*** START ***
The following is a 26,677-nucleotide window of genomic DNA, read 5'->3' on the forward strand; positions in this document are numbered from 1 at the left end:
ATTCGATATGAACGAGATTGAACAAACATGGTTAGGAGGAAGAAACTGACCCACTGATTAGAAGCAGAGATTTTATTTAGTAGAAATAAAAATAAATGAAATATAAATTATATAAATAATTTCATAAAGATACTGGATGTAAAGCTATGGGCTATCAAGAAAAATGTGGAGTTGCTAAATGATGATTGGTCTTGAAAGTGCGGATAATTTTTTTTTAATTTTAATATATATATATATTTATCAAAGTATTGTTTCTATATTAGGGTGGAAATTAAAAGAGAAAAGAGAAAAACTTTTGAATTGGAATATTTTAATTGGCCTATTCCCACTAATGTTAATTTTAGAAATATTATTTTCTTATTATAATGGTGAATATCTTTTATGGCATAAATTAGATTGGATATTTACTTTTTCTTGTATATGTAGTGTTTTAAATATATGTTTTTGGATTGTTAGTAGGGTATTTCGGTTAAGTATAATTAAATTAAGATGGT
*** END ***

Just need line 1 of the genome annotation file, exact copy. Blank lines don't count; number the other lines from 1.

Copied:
The following is a 26,677-nucleotide window of genomic DNA, read 5'->3' on the forward strand; positions in this document are numbered from 1 at the left end: